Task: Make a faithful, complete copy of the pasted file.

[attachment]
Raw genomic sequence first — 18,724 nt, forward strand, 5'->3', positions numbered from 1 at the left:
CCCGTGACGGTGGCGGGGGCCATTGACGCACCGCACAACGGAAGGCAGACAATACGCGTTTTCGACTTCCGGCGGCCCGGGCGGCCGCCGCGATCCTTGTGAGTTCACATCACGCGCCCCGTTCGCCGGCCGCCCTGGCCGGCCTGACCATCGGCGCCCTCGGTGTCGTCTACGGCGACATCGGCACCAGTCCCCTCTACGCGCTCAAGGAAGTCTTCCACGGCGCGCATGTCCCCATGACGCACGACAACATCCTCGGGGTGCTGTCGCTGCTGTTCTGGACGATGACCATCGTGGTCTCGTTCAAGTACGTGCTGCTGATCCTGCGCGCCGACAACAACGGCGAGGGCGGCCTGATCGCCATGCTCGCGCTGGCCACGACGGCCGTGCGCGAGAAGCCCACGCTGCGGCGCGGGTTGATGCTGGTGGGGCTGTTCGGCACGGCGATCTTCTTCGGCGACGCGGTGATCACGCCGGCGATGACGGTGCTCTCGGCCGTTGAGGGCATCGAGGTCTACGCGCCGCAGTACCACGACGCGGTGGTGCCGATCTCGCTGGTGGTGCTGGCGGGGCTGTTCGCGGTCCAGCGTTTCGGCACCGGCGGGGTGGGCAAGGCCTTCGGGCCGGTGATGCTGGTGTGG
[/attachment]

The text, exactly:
Raw genomic sequence first — 18,724 nt, forward strand, 5'->3', positions numbered from 1 at the left:
CCCGTGACGGTGGCGGGGGCCATTGACGCACCGCACAACGGAAGGCAGACAATACGCGTTTTCGACTTCCGGCGGCCCGGGCGGCCGCCGCGATCCTTGTGAGTTCACATCACGCGCCCCGTTCGCCGGCCGCCCTGGCCGGCCTGACCATCGGCGCCCTCGGTGTCGTCTACGGCGACATCGGCACCAGTCCCCTCTACGCGCTCAAGGAAGTCTTCCACGGCGCGCATGTCCCCATGACGCACGACAACATCCTCGGGGTGCTGTCGCTGCTGTTCTGGACGATGACCATCGTGGTCTCGTTCAAGTACGTGCTGCTGATCCTGCGCGCCGACAACAACGGCGAGGGCGGCCTGATCGCCATGCTCGCGCTGGCCACGACGGCCGTGCGCGAGAAGCCCACGCTGCGGCGCGGGTTGATGCTGGTGGGGCTGTTCGGCACGGCGATCTTCTTCGGCGACGCGGTGATCACGCCGGCGATGACGGTGCTCTCGGCCGTTGAGGGCATCGAGGTCTACGCGCCGCAGTACCACGACGCGGTGGTGCCGATCTCGCTGGTGGTGCTGGCGGGGCTGTTCGCGGTCCAGCGTTTCGGCACCGGCGGGGTGGGCAAGGCCTTCGGGCCGGTGATGCTGGTGTGG